Click here for more information or to enter the contest.
Cities, Counties, Schools Urged to Apply
The ND Department of Environmental Quality is accepting applications for its FY 2021 State Clean Diesel Grant Program.
Schools, cities, counties, and other government agencies that require larger, diesel-powered vehicles are encouraged to apply for the grant awards. DEQ will issue $337,000 in awards funded by the U.S. Environmental Protection Agency to purchase new or newer, diesel-powered, zero-emission, hybrid, or alternatively fueled vehicles.
The purpose of the funding is to reduce diesel emissions in accordance with the Diesel Emissions Reduction Act of the Energy Policy Act of 2010. To date, 102 older vehicles in North Dakota have been replaced using this funding, with a reduction in air emissions of about 200 tons over the lifetime of those vehicles.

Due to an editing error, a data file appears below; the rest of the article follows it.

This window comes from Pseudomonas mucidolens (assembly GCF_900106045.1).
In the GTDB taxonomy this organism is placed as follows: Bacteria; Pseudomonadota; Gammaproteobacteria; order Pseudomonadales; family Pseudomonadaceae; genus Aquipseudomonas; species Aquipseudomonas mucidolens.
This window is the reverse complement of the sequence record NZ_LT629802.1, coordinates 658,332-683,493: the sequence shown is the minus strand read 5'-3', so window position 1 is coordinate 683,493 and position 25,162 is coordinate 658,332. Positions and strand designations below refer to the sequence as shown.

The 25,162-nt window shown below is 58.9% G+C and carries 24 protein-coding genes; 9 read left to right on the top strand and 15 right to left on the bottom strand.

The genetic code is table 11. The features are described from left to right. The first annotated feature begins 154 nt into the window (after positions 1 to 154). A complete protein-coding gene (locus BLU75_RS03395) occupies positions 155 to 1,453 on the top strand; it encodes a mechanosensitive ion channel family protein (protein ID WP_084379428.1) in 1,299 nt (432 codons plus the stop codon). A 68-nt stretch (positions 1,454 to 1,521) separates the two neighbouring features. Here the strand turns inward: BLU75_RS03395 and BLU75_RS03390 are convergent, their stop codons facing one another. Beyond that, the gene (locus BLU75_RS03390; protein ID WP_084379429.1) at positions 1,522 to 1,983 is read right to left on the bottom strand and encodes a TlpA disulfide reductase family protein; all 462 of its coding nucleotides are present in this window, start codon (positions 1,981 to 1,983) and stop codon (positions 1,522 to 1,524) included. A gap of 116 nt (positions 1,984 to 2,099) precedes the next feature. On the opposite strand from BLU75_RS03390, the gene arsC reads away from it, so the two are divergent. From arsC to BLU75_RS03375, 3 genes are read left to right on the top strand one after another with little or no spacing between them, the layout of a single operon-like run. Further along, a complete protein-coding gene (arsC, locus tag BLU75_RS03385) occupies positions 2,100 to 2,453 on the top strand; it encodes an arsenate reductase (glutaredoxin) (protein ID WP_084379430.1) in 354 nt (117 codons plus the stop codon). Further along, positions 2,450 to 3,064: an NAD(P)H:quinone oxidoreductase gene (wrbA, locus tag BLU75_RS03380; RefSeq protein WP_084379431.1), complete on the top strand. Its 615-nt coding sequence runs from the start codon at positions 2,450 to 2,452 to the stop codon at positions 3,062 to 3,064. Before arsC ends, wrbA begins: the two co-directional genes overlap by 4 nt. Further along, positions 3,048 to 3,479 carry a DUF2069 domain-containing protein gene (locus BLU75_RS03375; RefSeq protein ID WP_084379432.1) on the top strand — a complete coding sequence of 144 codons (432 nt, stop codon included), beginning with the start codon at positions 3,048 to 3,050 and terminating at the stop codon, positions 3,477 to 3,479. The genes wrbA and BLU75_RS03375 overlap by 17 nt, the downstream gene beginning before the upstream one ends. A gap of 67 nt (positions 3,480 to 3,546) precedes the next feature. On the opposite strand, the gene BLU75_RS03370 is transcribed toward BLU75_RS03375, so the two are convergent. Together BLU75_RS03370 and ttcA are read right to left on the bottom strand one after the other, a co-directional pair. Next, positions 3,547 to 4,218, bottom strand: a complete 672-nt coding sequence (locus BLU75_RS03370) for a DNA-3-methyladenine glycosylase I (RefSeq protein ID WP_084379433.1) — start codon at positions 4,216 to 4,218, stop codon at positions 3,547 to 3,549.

Click here to see the application and program guidelines. Applications can be mailed to the Division of Air Quality, 4201 Normandy Street, Bismarck, ND 58503-1324 or emailed to email@example.com. The application deadline is November 30.
Slides from Oct. 13-14 Event in Williston
Attendees of the October 13-14 annual meeting of the Western Dakota Energy Association heard presentations from more than two dozen speakers, as well as engaging panel discussions on oilfield transportation, TENORM disposal and education/workforce needs.
PDF versions of the presentations can be downloaded from WDEA's website.
Oil & Gas Production Review, County-by-County results – Lynn Helms, Dept. of Mineral Resources
The Hydrogen Economy – Chad Wocken, EERC
Wise Roads – Road Evaluations and Closures: Look How Far We’ve Come – Curt Glasoe, NDLTAP
Wise Roads Project – Current Status and Future Enhancements - Jonathan Rosencrans, NDAWN
GRIT – New tools for Industry to Use to Evaluate Roadway Conditions – Leanna Emmer, NDLTAP
LoadPass Permits Expansion and System Enhancements – Joelle VanderLinden and Brent Bogar